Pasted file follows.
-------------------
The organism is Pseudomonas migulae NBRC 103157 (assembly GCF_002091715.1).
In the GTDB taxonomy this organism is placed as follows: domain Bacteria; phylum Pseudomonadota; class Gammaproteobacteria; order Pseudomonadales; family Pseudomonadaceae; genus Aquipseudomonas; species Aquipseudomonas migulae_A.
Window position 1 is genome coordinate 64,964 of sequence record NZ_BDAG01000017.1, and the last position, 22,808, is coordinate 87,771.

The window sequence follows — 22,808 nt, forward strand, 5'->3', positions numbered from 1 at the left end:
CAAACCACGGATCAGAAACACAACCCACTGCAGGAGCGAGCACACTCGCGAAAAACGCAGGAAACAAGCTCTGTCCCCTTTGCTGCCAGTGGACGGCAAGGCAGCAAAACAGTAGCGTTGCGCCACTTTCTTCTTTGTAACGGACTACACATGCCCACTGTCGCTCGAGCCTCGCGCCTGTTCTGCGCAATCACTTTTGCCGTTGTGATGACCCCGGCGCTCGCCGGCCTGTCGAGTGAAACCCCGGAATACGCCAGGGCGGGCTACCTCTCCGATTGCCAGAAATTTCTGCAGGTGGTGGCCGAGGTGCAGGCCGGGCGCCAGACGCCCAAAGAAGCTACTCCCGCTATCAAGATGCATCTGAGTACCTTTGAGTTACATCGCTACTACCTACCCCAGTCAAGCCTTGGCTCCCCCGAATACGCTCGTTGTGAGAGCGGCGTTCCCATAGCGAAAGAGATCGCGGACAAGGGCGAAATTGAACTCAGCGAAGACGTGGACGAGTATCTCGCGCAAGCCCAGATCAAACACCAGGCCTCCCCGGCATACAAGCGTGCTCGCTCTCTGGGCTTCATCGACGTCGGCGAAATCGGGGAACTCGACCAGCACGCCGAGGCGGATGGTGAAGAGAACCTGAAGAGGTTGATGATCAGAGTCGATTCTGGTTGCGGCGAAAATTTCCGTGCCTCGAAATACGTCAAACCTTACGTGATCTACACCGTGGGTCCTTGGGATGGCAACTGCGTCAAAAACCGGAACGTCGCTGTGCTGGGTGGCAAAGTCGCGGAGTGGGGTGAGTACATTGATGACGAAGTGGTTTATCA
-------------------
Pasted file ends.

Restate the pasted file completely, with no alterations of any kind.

The organism is Pseudomonas migulae NBRC 103157 (assembly GCF_002091715.1).
In the GTDB taxonomy this organism is placed as follows: domain Bacteria; phylum Pseudomonadota; class Gammaproteobacteria; order Pseudomonadales; family Pseudomonadaceae; genus Aquipseudomonas; species Aquipseudomonas migulae_A.
Window position 1 is genome coordinate 64,964 of sequence record NZ_BDAG01000017.1, and the last position, 22,808, is coordinate 87,771.

The window sequence follows — 22,808 nt, forward strand, 5'->3', positions numbered from 1 at the left end:
CAAACCACGGATCAGAAACACAACCCACTGCAGGAGCGAGCACACTCGCGAAAAACGCAGGAAACAAGCTCTGTCCCCTTTGCTGCCAGTGGACGGCAAGGCAGCAAAACAGTAGCGTTGCGCCACTTTCTTCTTTGTAACGGACTACACATGCCCACTGTCGCTCGAGCCTCGCGCCTGTTCTGCGCAATCACTTTTGCCGTTGTGATGACCCCGGCGCTCGCCGGCCTGTCGAGTGAAACCCCGGAATACGCCAGGGCGGGCTACCTCTCCGATTGCCAGAAATTTCTGCAGGTGGTGGCCGAGGTGCAGGCCGGGCGCCAGACGCCCAAAGAAGCTACTCCCGCTATCAAGATGCATCTGAGTACCTTTGAGTTACATCGCTACTACCTACCCCAGTCAAGCCTTGGCTCCCCCGAATACGCTCGTTGTGAGAGCGGCGTTCCCATAGCGAAAGAGATCGCGGACAAGGGCGAAATTGAACTCAGCGAAGACGTGGACGAGTATCTCGCGCAAGCCCAGATCAAACACCAGGCCTCCCCGGCATACAAGCGTGCTCGCTCTCTGGGCTTCATCGACGTCGGCGAAATCGGGGAACTCGACCAGCACGCCGAGGCGGATGGTGAAGAGAACCTGAAGAGGTTGATGATCAGAGTCGATTCTGGTTGCGGCGAAAATTTCCGTGCCTCGAAATACGTCAAACCTTACGTGATCTACACCGTGGGTCCTTGGGATGGCAACTGCGTCAAAAACCGGAACGTCGCTGTGCTGGGTGGCAAAGTCGCGGAGTGGGGTGAGTACATTGATGACGAAGTGGTTTATCA